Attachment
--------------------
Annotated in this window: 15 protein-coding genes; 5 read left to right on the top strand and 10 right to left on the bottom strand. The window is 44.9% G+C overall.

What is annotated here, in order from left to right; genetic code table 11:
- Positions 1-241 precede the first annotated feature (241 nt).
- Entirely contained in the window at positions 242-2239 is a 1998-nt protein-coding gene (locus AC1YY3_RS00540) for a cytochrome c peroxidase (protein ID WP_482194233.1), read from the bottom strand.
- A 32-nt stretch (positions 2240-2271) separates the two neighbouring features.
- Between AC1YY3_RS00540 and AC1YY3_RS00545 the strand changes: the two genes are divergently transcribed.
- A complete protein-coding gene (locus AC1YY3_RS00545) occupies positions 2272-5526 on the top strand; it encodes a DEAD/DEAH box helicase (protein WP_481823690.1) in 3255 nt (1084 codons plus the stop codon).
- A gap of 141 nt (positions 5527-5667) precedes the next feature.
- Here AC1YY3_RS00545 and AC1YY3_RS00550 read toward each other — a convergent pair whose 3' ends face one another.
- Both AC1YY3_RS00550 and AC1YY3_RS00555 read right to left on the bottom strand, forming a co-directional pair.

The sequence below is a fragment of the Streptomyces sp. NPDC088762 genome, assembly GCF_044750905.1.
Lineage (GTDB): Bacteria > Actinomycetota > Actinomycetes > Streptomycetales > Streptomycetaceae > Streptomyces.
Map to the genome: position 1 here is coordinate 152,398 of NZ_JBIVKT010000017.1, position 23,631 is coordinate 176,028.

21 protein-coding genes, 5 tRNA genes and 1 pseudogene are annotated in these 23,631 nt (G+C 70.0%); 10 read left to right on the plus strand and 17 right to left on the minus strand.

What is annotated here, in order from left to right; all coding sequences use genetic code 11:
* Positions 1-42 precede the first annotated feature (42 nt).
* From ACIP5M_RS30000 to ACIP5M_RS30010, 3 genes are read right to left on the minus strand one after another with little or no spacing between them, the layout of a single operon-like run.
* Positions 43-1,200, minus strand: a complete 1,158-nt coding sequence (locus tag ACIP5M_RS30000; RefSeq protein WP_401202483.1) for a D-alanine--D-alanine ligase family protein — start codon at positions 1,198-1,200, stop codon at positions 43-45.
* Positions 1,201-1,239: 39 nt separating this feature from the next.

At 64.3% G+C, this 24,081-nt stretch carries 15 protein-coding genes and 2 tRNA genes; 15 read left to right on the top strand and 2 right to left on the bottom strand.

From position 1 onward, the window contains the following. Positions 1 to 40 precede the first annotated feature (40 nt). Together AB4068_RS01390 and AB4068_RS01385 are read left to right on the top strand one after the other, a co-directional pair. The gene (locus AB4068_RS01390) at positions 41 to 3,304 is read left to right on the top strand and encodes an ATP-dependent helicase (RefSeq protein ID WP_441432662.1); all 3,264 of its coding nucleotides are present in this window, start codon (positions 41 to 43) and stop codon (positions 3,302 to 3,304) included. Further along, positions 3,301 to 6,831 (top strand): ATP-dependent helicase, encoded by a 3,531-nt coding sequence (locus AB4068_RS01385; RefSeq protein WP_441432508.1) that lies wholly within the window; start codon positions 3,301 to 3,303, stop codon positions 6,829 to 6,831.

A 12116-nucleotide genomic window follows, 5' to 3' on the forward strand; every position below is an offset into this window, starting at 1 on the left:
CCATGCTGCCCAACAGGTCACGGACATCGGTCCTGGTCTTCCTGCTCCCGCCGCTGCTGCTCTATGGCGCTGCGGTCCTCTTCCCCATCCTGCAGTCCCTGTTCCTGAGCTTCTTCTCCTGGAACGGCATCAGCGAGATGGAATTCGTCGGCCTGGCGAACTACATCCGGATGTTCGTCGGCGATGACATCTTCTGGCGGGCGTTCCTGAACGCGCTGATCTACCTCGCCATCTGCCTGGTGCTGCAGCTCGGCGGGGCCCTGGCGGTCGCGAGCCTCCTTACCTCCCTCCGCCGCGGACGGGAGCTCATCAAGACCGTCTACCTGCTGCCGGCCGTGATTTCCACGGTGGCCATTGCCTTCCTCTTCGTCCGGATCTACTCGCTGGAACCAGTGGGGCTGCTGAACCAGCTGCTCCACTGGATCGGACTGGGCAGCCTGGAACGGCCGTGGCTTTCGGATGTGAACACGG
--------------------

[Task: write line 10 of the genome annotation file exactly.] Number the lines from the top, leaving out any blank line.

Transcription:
- Both AC1YY3_RS00550 and AC1YY3_RS00555 read right to left on the bottom strand, forming a co-directional pair.